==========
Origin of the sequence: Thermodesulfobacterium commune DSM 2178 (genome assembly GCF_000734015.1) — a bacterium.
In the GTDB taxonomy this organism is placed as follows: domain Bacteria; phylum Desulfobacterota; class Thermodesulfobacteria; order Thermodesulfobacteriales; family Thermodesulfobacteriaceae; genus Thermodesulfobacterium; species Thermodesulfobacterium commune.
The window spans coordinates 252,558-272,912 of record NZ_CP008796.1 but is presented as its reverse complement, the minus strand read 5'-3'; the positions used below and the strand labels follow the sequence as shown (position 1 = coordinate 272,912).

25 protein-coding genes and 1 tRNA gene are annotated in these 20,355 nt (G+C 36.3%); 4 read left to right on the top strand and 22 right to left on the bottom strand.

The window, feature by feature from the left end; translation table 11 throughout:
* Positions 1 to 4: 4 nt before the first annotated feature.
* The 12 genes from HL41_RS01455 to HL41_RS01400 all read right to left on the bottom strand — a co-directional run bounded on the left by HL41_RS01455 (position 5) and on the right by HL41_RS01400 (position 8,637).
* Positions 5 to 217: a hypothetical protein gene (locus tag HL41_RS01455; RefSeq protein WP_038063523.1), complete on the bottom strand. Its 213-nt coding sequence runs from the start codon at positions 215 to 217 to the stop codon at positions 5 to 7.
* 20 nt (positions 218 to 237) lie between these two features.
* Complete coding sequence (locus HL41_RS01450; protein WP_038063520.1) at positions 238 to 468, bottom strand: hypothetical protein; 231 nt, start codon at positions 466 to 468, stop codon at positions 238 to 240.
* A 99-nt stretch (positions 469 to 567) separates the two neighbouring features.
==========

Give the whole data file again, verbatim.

Origin of the sequence: Thermodesulfobacterium commune DSM 2178 (genome assembly GCF_000734015.1) — a bacterium.
In the GTDB taxonomy this organism is placed as follows: domain Bacteria; phylum Desulfobacterota; class Thermodesulfobacteria; order Thermodesulfobacteriales; family Thermodesulfobacteriaceae; genus Thermodesulfobacterium; species Thermodesulfobacterium commune.
The window spans coordinates 252,558-272,912 of record NZ_CP008796.1 but is presented as its reverse complement, the minus strand read 5'-3'; the positions used below and the strand labels follow the sequence as shown (position 1 = coordinate 272,912).

25 protein-coding genes and 1 tRNA gene are annotated in these 20,355 nt (G+C 36.3%); 4 read left to right on the top strand and 22 right to left on the bottom strand.

The window, feature by feature from the left end; translation table 11 throughout:
* Positions 1 to 4: 4 nt before the first annotated feature.
* The 12 genes from HL41_RS01455 to HL41_RS01400 all read right to left on the bottom strand — a co-directional run bounded on the left by HL41_RS01455 (position 5) and on the right by HL41_RS01400 (position 8,637).
* Positions 5 to 217: a hypothetical protein gene (locus tag HL41_RS01455; RefSeq protein WP_038063523.1), complete on the bottom strand. Its 213-nt coding sequence runs from the start codon at positions 215 to 217 to the stop codon at positions 5 to 7.
* 20 nt (positions 218 to 237) lie between these two features.
* Complete coding sequence (locus HL41_RS01450; protein WP_038063520.1) at positions 238 to 468, bottom strand: hypothetical protein; 231 nt, start codon at positions 466 to 468, stop codon at positions 238 to 240.
* A 99-nt stretch (positions 469 to 567) separates the two neighbouring features.